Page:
HCS Family services welcomes new leader

Lifetime of service prepared new executive director to accept new post during tough times

Service to her community has always been part of Amy Wickstrom's life. Her new job as executive director for HCS Family Services, she said, is the culmination of decades spent helping those in need.

"I just always wanted to help and to take care of people," said Wickstrom, who worked with March of Dimes, Boys and Girls Club of Chicago, and a San Francisco-based service for the homeless population before landing in Hinsdale. She also spent time working as a domestic violence probation officer and court liaison.

All of these experiences, Wickstrom said, have prepared her for her latest role as executive director of HCS Family Services, a job she started June 29. A resident of La Grange and mother of two, Wickstrom was chosen to replace retiring executive director Sam Cook as leader of the organization, which provides food for families in Hinsdale and 23 surrounding communities.

"It's easy for people to judge," Wickstrom said. But thanks to her experiences, she understands how life events, especially in early childhood, can shape a person for a lifetime and even generations to come.

As leader of HCS Family Services, Wickstrom said she hopes to help people overcome whatever is holding them back. In addition to food, she sees the potential for HCS Family Services to offer services like job training and housing support.

"Everybody has different visions for what they want the organization to be," Wickstrom said. Once she has a chance to settle in, she plans to work with staff and the board of directors to develop a clear plan for the organization's future.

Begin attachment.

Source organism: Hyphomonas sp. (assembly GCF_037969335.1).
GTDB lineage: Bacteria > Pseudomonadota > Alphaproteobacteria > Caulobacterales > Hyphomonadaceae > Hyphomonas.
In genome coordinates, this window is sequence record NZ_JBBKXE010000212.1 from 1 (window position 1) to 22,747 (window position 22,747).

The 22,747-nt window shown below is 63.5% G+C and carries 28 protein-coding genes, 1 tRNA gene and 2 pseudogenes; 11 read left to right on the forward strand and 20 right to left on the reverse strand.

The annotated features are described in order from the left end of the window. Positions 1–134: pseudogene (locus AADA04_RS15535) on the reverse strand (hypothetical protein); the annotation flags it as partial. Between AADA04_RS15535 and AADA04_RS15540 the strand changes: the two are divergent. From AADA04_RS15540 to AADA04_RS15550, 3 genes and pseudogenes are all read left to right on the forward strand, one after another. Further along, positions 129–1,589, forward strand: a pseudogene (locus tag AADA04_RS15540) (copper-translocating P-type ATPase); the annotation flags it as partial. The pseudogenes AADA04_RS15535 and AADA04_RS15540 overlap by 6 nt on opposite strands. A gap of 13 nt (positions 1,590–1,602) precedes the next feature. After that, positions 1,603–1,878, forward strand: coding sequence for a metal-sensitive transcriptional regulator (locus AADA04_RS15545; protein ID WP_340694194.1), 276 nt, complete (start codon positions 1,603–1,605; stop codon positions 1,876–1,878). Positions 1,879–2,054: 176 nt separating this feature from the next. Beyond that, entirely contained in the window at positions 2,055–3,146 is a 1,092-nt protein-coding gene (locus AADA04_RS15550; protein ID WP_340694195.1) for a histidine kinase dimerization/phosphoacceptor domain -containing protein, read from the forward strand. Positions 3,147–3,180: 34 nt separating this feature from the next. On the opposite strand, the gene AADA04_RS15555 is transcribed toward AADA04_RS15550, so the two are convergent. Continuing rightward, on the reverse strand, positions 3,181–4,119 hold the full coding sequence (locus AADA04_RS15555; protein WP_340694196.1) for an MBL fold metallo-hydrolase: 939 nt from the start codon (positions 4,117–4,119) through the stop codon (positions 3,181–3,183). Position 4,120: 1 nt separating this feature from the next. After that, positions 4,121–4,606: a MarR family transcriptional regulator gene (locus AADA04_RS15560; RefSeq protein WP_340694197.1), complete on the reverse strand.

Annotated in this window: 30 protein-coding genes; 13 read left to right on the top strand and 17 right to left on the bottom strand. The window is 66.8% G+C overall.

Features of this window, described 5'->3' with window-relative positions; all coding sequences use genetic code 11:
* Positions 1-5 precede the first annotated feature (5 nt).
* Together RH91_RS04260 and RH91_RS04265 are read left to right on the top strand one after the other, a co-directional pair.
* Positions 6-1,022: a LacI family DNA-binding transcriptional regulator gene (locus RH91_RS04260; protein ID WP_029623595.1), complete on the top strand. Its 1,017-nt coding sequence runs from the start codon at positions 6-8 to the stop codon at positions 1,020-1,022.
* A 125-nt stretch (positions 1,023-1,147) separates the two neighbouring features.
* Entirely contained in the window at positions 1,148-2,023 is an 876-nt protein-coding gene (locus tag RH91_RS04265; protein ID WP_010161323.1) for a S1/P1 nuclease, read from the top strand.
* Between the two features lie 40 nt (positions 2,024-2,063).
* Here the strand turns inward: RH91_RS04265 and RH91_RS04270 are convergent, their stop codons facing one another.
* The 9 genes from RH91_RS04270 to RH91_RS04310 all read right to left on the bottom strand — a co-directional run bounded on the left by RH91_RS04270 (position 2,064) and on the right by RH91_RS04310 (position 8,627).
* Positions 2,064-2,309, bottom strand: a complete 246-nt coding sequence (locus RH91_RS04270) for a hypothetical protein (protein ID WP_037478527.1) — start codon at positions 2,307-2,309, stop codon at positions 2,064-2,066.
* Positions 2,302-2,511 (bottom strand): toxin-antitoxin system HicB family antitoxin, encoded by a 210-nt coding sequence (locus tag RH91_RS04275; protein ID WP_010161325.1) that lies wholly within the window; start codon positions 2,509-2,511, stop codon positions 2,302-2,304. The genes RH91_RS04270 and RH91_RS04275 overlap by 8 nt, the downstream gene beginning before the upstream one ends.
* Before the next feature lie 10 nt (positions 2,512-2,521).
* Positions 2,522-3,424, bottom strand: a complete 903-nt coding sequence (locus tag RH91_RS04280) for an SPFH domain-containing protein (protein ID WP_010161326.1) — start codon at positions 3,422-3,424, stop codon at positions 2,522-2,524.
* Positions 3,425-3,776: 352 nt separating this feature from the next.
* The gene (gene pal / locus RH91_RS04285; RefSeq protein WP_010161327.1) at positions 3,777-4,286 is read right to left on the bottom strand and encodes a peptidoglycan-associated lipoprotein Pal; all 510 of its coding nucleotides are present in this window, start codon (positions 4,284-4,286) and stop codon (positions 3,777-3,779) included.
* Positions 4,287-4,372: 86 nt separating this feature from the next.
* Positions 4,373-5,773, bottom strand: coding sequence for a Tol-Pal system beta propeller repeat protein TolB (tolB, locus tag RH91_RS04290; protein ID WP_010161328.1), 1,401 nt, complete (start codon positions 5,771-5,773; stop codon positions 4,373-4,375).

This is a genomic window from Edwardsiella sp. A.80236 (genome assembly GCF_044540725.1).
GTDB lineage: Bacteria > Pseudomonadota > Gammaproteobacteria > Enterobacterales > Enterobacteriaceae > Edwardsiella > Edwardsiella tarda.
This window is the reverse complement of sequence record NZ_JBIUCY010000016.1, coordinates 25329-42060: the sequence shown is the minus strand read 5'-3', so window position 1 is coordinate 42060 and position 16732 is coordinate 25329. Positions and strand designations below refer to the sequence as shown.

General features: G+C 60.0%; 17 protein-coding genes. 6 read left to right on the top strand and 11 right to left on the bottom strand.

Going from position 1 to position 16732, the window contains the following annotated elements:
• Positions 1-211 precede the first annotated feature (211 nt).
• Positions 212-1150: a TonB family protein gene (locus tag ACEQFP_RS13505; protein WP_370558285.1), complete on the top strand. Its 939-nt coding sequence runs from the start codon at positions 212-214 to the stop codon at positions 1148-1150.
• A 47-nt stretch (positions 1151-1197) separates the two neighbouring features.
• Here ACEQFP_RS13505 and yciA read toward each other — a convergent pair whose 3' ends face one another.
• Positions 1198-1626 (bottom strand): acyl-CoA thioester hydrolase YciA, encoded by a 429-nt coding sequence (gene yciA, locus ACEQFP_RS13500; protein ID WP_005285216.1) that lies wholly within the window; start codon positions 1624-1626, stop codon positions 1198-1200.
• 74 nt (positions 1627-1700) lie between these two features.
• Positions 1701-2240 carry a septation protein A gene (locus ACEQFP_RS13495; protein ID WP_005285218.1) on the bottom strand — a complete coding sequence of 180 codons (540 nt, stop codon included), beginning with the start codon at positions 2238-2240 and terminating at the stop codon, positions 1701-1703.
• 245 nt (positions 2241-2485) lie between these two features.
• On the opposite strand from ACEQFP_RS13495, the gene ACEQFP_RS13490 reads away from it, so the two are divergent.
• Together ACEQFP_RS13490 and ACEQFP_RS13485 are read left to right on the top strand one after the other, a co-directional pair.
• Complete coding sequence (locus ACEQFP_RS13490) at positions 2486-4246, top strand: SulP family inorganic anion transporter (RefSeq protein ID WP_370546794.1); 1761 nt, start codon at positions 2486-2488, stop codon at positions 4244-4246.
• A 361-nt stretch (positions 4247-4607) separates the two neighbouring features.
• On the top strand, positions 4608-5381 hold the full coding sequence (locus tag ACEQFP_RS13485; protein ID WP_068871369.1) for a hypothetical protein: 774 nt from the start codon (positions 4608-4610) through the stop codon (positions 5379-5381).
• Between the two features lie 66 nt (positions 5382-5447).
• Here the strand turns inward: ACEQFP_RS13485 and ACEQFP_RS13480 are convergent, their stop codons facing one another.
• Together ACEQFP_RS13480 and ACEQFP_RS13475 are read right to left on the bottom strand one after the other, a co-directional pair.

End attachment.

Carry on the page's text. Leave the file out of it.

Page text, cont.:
"It's important to have a north star," Wickstrom said. "It's my goal to help people in any way that they need. If we can, then we should."

Wickstrom comes to the organization at a critical time. Food distributions have spiked by 60 to 70 percent since the COVID-19 shutdown began. The increased demand has also increased the need for funding. Meanwhile, the organization took quick and thorough measures to protect staff, guests and volunteers while still serving the community.

As COVID-19 hit in March, HCS Family Services responded quickly with a new plan for distributing food. With schools closed, HCS moved one of its two food pantries to the Anne M. Jeans School gymnasium, which continues to provide ample room for staff and volunteers to store and sort food. A drive-through service is used for distribution, protecting staff, volunteers and recipients from direct contact with one another.

Similar protocols are in place in Hinsdale, where the pantry inside Village Hall continues to serve as headquarters for HCS Family Services.

"It feels like it's more important than ever now," Wickstrom said of HCS Family Services. "There's an incredible need for food."

She said she's grateful for the community's generous support of HCS Family Services. Even through the pandemic, donations have remained strong.

HCS Board President Bob Lassandrallo said he can't find words to describe the crucial role that Cook played in the success of the organization, putting it on a path for growth.

"With that growth comes the need for someone to manage it," Lassandrallo said. He said Wickstrom not only has the background and experience but also the empathy and enthusiasm to capitalize on what Cook started.

"Our clients deserve to have an advocate in our executive director," Lassandrallo said. And in Wickstrom, he believes they've found it.

Author Bio

Sandy Illian Bosch is a contributing writer to The Hinsdalean